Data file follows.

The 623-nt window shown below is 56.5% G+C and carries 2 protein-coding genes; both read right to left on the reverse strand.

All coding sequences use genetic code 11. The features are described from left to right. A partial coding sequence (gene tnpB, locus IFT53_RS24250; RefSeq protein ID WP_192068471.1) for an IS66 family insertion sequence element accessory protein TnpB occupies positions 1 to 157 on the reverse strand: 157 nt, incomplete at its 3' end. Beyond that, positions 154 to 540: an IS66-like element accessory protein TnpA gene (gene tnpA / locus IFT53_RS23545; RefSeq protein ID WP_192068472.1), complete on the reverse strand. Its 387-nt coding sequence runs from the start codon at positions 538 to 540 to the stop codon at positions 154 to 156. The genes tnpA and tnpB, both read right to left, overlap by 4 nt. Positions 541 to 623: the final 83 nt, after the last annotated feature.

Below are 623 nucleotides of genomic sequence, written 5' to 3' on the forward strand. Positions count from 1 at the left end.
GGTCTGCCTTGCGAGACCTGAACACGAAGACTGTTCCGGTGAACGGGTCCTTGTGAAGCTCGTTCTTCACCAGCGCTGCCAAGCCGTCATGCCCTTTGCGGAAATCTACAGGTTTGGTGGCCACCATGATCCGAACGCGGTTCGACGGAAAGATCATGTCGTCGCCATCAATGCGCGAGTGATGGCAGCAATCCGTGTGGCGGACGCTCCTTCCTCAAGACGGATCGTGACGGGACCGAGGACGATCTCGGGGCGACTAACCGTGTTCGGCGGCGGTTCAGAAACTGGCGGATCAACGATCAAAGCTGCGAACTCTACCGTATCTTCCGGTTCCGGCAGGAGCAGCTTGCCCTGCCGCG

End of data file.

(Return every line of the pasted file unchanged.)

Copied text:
The 623-nt window shown below is 56.5% G+C and carries 2 protein-coding genes; both read right to left on the reverse strand.

All coding sequences use genetic code 11. The features are described from left to right. A partial coding sequence (gene tnpB, locus IFT53_RS24250; RefSeq protein ID WP_192068471.1) for an IS66 family insertion sequence element accessory protein TnpB occupies positions 1 to 157 on the reverse strand: 157 nt, incomplete at its 3' end. Beyond that, positions 154 to 540: an IS66-like element accessory protein TnpA gene (gene tnpA / locus IFT53_RS23545; RefSeq protein ID WP_192068472.1), complete on the reverse strand. Its 387-nt coding sequence runs from the start codon at positions 538 to 540 to the stop codon at positions 154 to 156. The genes tnpA and tnpB, both read right to left, overlap by 4 nt. Positions 541 to 623: the final 83 nt, after the last annotated feature.

Below are 623 nucleotides of genomic sequence, written 5' to 3' on the forward strand. Positions count from 1 at the left end.
GGTCTGCCTTGCGAGACCTGAACACGAAGACTGTTCCGGTGAACGGGTCCTTGTGAAGCTCGTTCTTCACCAGCGCTGCCAAGCCGTCATGCCCTTTGCGGAAATCTACAGGTTTGGTGGCCACCATGATCCGAACGCGGTTCGACGGAAAGATCATGTCGTCGCCATCAATGCGCGAGTGATGGCAGCAATCCGTGTGGCGGACGCTCCTTCCTCAAGACGGATCGTGACGGGACCGAGGACGATCTCGGGGCGACTAACCGTGTTCGGCGGCGGTTCAGAAACTGGCGGATCAACGATCAAAGCTGCGAACTCTACCGTATCTTCCGGTTCCGGCAGGAGCAGCTTGCCCTGCCGCG